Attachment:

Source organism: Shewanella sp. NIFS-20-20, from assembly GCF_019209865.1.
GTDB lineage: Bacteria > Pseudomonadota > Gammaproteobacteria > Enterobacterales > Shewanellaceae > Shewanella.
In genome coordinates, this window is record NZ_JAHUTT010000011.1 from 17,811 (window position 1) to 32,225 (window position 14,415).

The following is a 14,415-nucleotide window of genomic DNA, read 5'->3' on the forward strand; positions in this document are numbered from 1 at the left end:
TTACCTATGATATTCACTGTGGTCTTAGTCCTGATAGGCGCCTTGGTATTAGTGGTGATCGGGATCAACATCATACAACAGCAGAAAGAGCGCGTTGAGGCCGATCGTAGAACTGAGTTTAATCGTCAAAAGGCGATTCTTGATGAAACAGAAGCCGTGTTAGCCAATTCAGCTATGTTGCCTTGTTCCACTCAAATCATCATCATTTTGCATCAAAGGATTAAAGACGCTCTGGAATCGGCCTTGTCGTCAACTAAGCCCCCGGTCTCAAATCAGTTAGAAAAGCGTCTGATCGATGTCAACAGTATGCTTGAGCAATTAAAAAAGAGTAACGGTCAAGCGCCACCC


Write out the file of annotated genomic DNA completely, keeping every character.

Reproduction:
Source organism: Shewanella sp. NIFS-20-20, from assembly GCF_019209865.1.
GTDB lineage: Bacteria > Pseudomonadota > Gammaproteobacteria > Enterobacterales > Shewanellaceae > Shewanella.
In genome coordinates, this window is record NZ_JAHUTT010000011.1 from 17,811 (window position 1) to 32,225 (window position 14,415).

The following is a 14,415-nucleotide window of genomic DNA, read 5'->3' on the forward strand; positions in this document are numbered from 1 at the left end:
TTACCTATGATATTCACTGTGGTCTTAGTCCTGATAGGCGCCTTGGTATTAGTGGTGATCGGGATCAACATCATACAACAGCAGAAAGAGCGCGTTGAGGCCGATCGTAGAACTGAGTTTAATCGTCAAAAGGCGATTCTTGATGAAACAGAAGCCGTGTTAGCCAATTCAGCTATGTTGCCTTGTTCCACTCAAATCATCATCATTTTGCATCAAAGGATTAAAGACGCTCTGGAATCGGCCTTGTCGTCAACTAAGCCCCCGGTCTCAAATCAGTTAGAAAAGCGTCTGATCGATGTCAACAGTATGCTTGAGCAATTAAAAAAGAGTAACGGTCAAGCGCCACCC